According to a November 11 Thomson Reuters report, Cowen & Co. increased its estimates for 2030 for the US cannabis market. Notably, the firm expects the US cannabis market to generate $85 billion in sales by 2030. Previously, Cowen forecast sales to reach $80 billion.
Also, this forecast assumes that the US legalizes marijuana on a federal level by 2030. It appears that Cowen & Co. believes that the market demand for cannabis is rising. Notably, consumers 26 years of age and older are using marijuana and support cannabis legalization.
Additionally, the firm believes that medical cannabis dispensaries could generate higher sales. According to its estimate, US states that have legalized medical marijuana can maximize its AUR (annualized unit revenue) per dispensary at approximately $5 million per door.
Cannabis 2.0 occurred last month, as Canada legalized edibles, vapes, beverages, and concentrates. Many analysts are optimistic that Cannabis 2.0 could add more revenue to the sector by 2020. These new products could hit the stores by the end of this year.
According to Thomson Reuters November 11 report, Cowen & Co. estimated Cannabis 2.0 to add 2.3 billion Canadian dollars in sales by the end of December 2020. The firm also increased the 2020 Canadian TAM (total addressable market) forecast to 5.2 billion Canadian dollars. The previous forecast was 4.8 billion Canadian dollars.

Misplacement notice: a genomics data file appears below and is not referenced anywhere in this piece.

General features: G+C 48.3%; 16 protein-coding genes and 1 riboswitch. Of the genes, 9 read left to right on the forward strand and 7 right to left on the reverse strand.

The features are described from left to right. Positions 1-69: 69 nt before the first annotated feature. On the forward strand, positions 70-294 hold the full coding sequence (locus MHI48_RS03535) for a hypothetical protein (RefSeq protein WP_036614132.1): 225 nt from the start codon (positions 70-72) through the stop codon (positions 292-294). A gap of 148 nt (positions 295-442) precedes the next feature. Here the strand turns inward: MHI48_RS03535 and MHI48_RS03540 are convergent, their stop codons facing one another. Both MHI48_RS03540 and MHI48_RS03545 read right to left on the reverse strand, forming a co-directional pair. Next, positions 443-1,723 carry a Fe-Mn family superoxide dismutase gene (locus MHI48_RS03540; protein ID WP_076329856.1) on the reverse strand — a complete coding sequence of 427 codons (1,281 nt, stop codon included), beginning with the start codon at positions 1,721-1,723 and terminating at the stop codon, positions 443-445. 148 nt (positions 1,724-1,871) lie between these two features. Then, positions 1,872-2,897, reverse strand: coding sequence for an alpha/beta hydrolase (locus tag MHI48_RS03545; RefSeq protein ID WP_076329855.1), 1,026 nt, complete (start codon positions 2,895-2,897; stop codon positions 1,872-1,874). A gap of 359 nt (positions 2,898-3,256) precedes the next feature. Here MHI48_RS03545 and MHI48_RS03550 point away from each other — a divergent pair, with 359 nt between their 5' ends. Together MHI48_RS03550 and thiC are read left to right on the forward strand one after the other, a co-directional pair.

While Cannabis 2.0 hasnt generated sales yet, the expectations for Cannabis 3.0 are already affecting the market. To learn more, please read Cannabis 3.0: Is It on the Horizon?
Investors had been waiting for three of the most important cannabis players earnings. Last week, Canopy Growth, Cronos Group, and Aurora Cannabis (ACB) reported their respective earnings.
Last week, Canopy Growth (CGC) (WEED) reported lower-than-expected results for the second quarter of fiscal 2020. Its revenues of 78.6 million Canadian dollars fell short of analysts estimate of 107.12 million Canadian dollars. The company also reported EBITDA of -155.7 million Canadian dollars. To learn more, please read Canopy Growth Stock Falls after Weak Q2 Earnings.